“Of course, you often forget that you’re sometimes complicit, in some fashion, in the crime: Answering phishing attack emails, using terrible passwords, not shredding your snail mail.” – Lance Ulanoff

Oh, now do one about rape victims, murder victims, hit-and-run victims and mugging victims.

“Put your real name and photo on the site. Stand up for what you believe in, you bastards. ” – Lance Ulanoff

tqk (profile) says:

HIPAA.

Not everyone’s life is an open book, nor should it be.

Go ahead, Lance. Post your entire family’s entire medical history online for all to see. Surely there’s no need to hide that. Everyone has a medical history, after all. We’re all just human. What could possibly be so special about yours and your family’s? What have you got that needs to be hidden from the rest of your peers? This is just simple honesty and courtesy isn’t it? Then we can discuss whether we have any need to keep secrets from each other, to keep the bad actors honest. That is, of course, assuming your family hasn’t murdered you yet.

I’m amazed that a grown man (assuming LU is his real name, and he’s actually male) writing stuff posted on-line in the 21st Century for all to see can be so lazy as to not bother to do any research whatsoever prior to spewing irrational, ignorant bullshit! What a lazy fool. AC above is correct. I expect he’s going to wish he’d posted this drivel anonymously real soon.

andy says:

Mike!!!

I would never ever put my details on a place like reddit or any other for that matter is that there are too many really crazy people out there, which i am sure ulanoff is about to find out. Also it is illegal to do so.

Damn has he not read the stories about people sending SWAT teams to peoples homes due to being angry over them winning games on xbox or playstation consoles, or even because they just want to scare them.

And there are so many examples of how people have been attacked by the mob when their identity has been spread all over the internet.

There is a very valid reason why reddit states very clearly just as you are about to comment that anyone who posts any identifying information or tried to get the mob to seek such details will be banned from reddit. The reason is that the reddit mob have on occasion hurt people that have absolutely nothing to do with whatever story people are upset about and some have been hurt very seriously because of their being identified as someone else.

That Anonymous Coward (profile) says:

Because I TOTALLY can’t make up a real sounding name.
I totally can’t have multiple identities.
I totally can’t bypass your simplistic thinking and create a living hell within the parameters you want to impose on the world because Reddit must die in your viewpoint.

This is more of the ME TOO bandwagon, leveraging the hype of the moment to spout off stupid shit to get more clicks.

If I ever used my real name, lets look at what wouldn’t have happened.

Prenda would never have had to sue to try and id me. Mainly because I do not have the resources to fight the litigious, I would have remained silent about the scourge of copyright trolling. They would have been able to keep going for lord knows how long.

I wouldn’t have said a majority of the things I’ve said online, because I value my privacy.

I wouldn’t be out, because I still have the fear that fscker with a ball bat will show up again.

I would have never been a published author. Gay erotica not exactly resume building material if you aren’t pursuing that path.

I would stop following many of the stories I do now, because not being able to share my viewpoint or ideas would frustrate me to no end.

I manage multiple online identities for myself. I like to keep things in the right compartments, and avoid crossing the streams. My copyright “activism” might be frowned upon in some of the circles I move in, and its less hassle to be someone else than have to explain over and over why I told the (insert profession here, cause I’ve done it a lot) to go fsck themselves.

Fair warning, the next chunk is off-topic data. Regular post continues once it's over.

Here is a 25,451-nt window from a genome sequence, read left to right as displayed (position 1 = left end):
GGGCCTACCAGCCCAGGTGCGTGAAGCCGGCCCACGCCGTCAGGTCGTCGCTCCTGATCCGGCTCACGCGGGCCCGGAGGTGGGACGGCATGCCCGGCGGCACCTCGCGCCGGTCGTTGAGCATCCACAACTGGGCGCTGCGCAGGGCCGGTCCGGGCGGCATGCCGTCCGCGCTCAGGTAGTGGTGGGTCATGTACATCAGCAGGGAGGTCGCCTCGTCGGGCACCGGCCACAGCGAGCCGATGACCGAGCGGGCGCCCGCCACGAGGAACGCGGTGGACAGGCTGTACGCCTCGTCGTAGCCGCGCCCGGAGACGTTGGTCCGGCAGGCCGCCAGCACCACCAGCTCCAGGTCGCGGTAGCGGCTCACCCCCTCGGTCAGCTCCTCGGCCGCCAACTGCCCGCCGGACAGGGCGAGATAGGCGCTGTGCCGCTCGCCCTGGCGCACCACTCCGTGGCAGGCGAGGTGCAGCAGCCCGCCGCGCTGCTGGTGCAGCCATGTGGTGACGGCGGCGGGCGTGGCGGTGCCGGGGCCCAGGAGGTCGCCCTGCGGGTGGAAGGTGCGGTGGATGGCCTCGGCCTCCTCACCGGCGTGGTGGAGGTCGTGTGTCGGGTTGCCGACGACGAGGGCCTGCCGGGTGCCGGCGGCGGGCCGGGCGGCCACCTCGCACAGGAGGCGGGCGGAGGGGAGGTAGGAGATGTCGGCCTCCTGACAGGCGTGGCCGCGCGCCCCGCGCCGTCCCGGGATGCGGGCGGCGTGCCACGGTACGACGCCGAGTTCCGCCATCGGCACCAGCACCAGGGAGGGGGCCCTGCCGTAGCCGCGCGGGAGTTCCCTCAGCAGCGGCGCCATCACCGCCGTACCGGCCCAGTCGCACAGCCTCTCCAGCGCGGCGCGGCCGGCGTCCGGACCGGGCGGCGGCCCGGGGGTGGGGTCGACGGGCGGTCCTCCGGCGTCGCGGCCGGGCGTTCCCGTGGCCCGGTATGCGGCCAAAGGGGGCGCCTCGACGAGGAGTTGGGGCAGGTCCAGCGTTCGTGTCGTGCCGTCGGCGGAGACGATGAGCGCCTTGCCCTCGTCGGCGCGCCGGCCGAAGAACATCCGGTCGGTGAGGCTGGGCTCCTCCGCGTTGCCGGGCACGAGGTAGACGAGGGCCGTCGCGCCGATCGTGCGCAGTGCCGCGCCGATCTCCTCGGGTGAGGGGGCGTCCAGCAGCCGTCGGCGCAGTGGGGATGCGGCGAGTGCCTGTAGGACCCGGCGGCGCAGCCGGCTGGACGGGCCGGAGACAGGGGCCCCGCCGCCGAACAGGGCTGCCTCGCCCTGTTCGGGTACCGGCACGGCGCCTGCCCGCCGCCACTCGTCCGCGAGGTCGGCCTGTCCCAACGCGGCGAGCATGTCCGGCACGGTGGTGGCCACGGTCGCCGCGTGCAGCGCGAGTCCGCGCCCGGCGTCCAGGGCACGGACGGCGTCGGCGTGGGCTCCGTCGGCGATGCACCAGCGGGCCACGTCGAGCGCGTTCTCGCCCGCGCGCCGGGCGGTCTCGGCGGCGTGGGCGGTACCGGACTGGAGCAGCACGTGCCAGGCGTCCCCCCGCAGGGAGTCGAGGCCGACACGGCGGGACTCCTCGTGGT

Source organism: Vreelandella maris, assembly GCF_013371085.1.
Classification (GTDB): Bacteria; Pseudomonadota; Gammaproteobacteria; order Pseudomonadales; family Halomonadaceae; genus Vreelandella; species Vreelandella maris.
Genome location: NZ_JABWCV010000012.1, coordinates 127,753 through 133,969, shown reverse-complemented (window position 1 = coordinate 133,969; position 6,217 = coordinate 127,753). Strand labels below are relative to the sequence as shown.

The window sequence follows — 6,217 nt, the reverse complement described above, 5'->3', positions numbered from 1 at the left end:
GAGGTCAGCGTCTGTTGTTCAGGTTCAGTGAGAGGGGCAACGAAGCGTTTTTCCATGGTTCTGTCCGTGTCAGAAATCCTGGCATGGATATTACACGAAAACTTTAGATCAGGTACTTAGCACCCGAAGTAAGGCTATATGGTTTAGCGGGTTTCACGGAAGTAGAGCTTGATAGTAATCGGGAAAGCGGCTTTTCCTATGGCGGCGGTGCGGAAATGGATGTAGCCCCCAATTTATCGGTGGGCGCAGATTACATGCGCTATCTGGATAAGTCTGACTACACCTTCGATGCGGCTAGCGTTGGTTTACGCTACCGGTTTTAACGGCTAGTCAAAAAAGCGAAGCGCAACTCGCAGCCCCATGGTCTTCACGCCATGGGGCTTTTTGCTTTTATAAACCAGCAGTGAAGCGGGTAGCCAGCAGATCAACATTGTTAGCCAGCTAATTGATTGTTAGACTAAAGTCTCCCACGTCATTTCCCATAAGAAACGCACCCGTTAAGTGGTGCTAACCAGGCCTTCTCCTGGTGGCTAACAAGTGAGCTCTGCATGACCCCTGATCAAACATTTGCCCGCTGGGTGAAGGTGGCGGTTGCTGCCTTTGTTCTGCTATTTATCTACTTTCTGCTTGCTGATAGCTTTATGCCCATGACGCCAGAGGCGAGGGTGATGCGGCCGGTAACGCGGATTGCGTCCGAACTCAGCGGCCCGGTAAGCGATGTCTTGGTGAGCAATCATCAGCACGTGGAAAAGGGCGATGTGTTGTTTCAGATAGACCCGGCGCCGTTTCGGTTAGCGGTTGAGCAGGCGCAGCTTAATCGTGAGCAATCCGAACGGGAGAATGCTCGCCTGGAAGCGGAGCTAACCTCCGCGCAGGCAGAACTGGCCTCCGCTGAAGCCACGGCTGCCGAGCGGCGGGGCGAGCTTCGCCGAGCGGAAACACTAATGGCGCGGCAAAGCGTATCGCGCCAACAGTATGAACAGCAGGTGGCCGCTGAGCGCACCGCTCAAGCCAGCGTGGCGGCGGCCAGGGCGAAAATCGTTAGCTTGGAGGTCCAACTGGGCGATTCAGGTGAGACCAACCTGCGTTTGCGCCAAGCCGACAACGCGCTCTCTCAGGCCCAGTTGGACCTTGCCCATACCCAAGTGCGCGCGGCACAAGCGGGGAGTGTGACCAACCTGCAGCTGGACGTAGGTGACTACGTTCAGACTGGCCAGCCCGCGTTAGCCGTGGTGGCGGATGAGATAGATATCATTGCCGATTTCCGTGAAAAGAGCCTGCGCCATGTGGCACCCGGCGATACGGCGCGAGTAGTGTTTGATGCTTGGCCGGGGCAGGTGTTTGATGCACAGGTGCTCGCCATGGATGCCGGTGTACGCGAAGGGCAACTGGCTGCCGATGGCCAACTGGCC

Now to hear the lawyers tell it, I am an evil troll.
Of course when pressed for an example it boils down to I said mean things about them online, and ripped apart the lies they tell their targets.

I often say I am a shitty poster child, but stupid thinking like this could have ended my activism before it started. How would that make the internet a better place?

JustMe (profile) says:

Serious questions for Ulanoff

Do you have curtains, shades or blinds on your windows at home? Of course you do, because you value your privacy.

Do you leave your snail mail out on the porch for your neighbors to look through? Of course you don’t, because some things you do, and some purchases you make, aren’t anyone’s business but your own, and you value your privacy.

Do you post your SSN, and all of your email addresses and phone numbers online? Of course not, because you value your privacy. Would you let your mother post her own info online? Of course not, because she values her privacy.

I look forward to your responses.

Sheogorath says:

On virtually all of my online accounts, I am “Sheogorath”. Granted, I’ve built a tiny online brand around my name, but I’ve also found this persistent identity much easier to manage than a bunch of random handles and identities. It also keeps me honest. I am accountable for the things I post on blogs, Techdirt, and Ello. Just putting it out there.

LanceUlanoff says:

Re: Re: Hey I'm LanceUlanoff(TM)

I assure you I am the Real Lance Ulanoff™©­® and not some random anon, because this is the internet, and if I use my real name, Lance Ulanoff™©® it means I am 100% the real deal. Do you really think people would even do that? Just go on the internet and tell lies?

Sincerely,
The Real Lance Ulanoff™©®

Sheogorath (profile) says:

Re: Re: Re: Hey I'm LanceUlanoff(TM)

The Real Lance Ulanoff™©®
Now I know you’re lying. First off, nobody trademarks their name except for celebrities. Second off, you can’t copyright a name. For one thing, it’s too short. For another, if you could copyright your name, then you could sue the parents of everyone with the same name even if (as is likely) they’ve never even heard of you. Too bad, so sad. Try again, anonymous troll.